GREEN BAY — Brad Norton admits that it was a strange feeling not being in the classroom at the start of the school year. For the past 16 years, he served as an English teacher in the Manitowoc Public School District. On July 1, he was appointed the headmaster of the new St. John Paul II Classical School in Green Bay, which will open in the fall of 2016.
This year will be one of preparation for Norton, including developing curriculum, hiring faculty and staff and enrolling students. The initial target was for St. John Paul II Classical School to open in 2015. A headmaster needed to be hired by December of 2014 to open this year, said Norton.
“I was privy to some of that information,” he said. “When that didn’t happen, around February, it was decided that we are going to postpone the opening of the school. At that point, I was beginning to discern very seriously about taking this position.”
A Catholic classical school in Green Bay began as a grassroots effort by parents. Norton was a part of that group. He had explored classical education methodologies for his children and then utilized them in his classroom.
“A good decade ago or more, I fell upon classical schooling,” he said. “Coming from an English major and business minor at (the University of) St. Thomas (St. Paul, Minn.), I was very steeped in the liberal arts tradition. I always had an interest in great books. As an English teacher, I discovered this tried and true methodology that I was getting really excited about.
“I was able to use some of it in AP literature courses and college level writing courses,” he added. “I started a classics program there as well. At a public school, that’s a little bit hard to do.”
The parent group took shape over a couple of years leading to a meeting with Norbertine Fr. Dane Radecki, president of GRACE (Green Bay Area Catholic Education) at that time, to see if there was an interest in the classical model. Plans for the school moved forward.
“I was happily under contract down in Manitowoc,” said Norton. “It was a sense of being pulled to this. They were looking for a headmaster and they sort of naturally looked at me because I had my principal’s license. I wanted them to explore other options, see who they could find. If they eventually came back to me, I would have to consider it.”
Norton wanted to fulfill his obligations in Manitowoc. If the position remained available, he would commit to it.
“It started to gain some momentum,” he said. “I spent a lot of time in (eucharistic) adoration and prayer. It felt like a movement of the Holy Spirit.”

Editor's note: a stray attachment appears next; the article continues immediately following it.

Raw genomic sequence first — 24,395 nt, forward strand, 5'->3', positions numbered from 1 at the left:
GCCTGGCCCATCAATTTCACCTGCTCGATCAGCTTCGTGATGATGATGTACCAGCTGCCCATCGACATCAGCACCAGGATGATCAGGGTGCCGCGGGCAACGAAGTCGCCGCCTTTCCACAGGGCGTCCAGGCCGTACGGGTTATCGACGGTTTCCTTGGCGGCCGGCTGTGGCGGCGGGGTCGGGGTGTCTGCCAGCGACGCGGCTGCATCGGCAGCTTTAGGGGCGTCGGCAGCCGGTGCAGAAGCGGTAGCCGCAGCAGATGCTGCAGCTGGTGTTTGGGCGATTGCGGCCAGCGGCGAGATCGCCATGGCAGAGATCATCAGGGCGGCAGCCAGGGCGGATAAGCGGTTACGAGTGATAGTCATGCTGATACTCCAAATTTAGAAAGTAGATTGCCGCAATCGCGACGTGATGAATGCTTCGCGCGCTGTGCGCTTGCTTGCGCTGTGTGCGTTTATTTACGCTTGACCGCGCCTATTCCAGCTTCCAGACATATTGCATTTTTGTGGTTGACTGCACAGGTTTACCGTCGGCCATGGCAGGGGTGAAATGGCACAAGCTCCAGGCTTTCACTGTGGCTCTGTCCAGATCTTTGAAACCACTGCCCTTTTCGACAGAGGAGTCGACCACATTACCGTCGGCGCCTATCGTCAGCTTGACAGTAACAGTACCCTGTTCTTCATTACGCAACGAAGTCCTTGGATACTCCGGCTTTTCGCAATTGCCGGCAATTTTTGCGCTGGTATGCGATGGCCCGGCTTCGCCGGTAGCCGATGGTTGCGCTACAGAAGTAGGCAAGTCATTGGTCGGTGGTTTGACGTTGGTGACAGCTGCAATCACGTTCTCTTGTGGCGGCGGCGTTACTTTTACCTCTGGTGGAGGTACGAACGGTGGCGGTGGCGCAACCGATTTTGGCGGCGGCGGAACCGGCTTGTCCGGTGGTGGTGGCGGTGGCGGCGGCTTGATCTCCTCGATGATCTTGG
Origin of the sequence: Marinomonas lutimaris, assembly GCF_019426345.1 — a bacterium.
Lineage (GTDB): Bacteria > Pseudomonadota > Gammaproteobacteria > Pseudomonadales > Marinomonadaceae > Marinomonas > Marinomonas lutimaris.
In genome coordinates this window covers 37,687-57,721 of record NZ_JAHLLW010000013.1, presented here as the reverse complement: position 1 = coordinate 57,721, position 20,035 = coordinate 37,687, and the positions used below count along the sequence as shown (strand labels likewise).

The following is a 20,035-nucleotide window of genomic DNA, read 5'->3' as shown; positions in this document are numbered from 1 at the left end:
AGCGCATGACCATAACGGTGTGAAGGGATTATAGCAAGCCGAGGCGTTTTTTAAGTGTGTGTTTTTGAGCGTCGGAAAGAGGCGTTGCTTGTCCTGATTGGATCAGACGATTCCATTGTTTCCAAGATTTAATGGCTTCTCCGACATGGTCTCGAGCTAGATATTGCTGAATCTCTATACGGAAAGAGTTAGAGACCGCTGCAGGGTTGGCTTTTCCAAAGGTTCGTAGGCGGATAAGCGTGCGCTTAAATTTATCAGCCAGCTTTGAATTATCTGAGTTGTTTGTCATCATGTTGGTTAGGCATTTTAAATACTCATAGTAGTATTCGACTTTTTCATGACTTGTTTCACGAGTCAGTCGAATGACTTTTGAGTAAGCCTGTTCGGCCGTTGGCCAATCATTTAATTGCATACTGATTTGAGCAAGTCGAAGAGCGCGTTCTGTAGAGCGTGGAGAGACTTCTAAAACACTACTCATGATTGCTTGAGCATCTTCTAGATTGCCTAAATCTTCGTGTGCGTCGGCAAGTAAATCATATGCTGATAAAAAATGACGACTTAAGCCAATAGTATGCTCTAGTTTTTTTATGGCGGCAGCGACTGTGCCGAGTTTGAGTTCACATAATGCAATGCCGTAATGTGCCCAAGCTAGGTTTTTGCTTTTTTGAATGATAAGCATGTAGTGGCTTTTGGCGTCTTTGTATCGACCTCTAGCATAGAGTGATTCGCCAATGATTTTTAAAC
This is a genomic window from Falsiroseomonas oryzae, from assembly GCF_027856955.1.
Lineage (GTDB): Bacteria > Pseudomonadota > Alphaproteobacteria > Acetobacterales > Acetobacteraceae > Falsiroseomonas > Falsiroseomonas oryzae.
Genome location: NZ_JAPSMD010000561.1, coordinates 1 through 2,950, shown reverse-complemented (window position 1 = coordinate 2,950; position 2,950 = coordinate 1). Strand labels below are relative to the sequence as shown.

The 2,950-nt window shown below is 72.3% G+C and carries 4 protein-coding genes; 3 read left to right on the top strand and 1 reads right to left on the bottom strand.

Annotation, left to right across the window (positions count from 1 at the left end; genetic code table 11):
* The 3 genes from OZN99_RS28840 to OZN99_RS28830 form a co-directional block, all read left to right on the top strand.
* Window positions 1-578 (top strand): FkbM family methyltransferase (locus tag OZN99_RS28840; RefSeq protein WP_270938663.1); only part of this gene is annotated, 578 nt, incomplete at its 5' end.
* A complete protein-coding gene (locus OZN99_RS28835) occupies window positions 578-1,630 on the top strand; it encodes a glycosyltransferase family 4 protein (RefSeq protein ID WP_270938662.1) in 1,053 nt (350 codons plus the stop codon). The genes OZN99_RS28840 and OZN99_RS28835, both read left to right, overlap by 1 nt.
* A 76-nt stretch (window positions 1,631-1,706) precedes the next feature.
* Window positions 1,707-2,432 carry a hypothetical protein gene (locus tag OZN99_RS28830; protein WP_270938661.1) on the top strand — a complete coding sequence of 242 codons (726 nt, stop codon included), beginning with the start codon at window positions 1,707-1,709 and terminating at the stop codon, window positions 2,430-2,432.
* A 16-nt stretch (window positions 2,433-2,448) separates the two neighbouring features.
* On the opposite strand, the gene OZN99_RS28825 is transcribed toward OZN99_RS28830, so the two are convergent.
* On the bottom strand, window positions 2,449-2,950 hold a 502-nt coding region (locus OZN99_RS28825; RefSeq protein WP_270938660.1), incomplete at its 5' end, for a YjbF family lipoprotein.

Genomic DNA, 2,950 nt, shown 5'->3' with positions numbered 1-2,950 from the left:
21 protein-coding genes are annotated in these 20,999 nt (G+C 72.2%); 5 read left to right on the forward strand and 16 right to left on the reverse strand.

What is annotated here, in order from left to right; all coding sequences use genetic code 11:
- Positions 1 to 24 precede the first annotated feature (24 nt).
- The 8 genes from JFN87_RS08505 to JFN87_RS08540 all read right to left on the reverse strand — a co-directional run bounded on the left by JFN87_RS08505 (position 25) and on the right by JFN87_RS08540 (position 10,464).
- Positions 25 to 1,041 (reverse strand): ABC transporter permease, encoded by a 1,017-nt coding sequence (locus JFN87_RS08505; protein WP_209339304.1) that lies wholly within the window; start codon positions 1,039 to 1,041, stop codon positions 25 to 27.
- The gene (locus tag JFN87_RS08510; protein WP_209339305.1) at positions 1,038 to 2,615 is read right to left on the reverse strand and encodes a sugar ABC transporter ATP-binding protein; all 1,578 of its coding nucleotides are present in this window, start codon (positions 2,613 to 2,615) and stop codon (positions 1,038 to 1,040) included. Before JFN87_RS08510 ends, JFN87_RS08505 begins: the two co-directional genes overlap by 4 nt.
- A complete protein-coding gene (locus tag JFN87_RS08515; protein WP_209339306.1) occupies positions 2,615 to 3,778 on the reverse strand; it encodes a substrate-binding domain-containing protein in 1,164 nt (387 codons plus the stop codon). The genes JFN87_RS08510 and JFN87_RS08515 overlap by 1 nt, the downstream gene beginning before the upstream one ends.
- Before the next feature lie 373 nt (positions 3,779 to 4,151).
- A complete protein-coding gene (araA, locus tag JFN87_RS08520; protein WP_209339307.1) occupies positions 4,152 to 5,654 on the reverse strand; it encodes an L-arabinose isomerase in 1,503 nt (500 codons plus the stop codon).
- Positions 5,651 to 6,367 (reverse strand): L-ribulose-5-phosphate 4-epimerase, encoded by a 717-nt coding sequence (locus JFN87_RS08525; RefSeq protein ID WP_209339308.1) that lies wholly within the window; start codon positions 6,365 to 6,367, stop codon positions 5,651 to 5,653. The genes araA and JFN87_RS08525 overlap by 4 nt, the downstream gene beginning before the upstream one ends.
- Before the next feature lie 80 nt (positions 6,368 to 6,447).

Classical education consists of three stages: grammar, logic and rhetoric. The classical curriculum stresses language acquisition and logic by developing skills in phonics, reading fundamentals, mathematics, science and the arts while underlining the unity of faith and reason.
“We are trying to be a school that is part of GRACE, but really has its own origins,” said Norton. “It will be great to utilize the resources and administrative support that you get by being a part of a school system, but at that same time have that level of autonomy to be able to be true to the vision that we are looking to establish.”
Norton has connected with others involved in classical education, including Fr. Tom Pomeroy and Larry Konetzke of the Kaukauna Catholic School System and Mark Salisbury of the Diocese of Marquette.
“There are also classical schools in La Crosse and Milwaukee,” said Norton. “Even if we are not doing the same thing, there are resources and models. There is also quite a bit of information online. It’s not quite as obscure as a decade ago. We are excited to bring it here to Green Bay.”
The curriculum is for any student, added Norton, who has lived in Green Bay for the past 12 years. His own family is an example. He has a daughter with special needs.
“She is never going to get to the highest stages of the program, but in terms of maximizing her potential through the early grades, recitation, singing, all these classical methodologies in that grammar stage, that early stage, they maximize who she is. This is a good approach for anyone.”
The school will be housed at the former St. Joseph Elementary site, 936 Ninth Street, on Green Bay’s west side. Norton said that the building is in good shape. Developing a good traffic flow is among his tasks.
Enrollment will begin in January of 2016. The goal is to have 18 to 20 students per grade, pre-K through 4. The goal is to be ready to hire faculty at the time of college graduation.
They are also looking for current teachers versed in classical methodology.
Norton praises the contributions of many volunteers, “professional people who are giving their time as a labor of love.” In addition to his other tasks, he is serving as a marketer for the school, including promoting events. Fr. John Girotti was the featured speaker at a recent wine and cheese reception in support of St. John Paul II. Bishop David Ricken will be the featured presenter at a Nov. 3 gathering (see box on page 5).
“I really think this will be a blessing to the area,” said Norton. “It will be one model of the GRACE system. We like to have a variety of different options and choices. There are 10 schools now in GRACE. I think there is a good place for everyone.”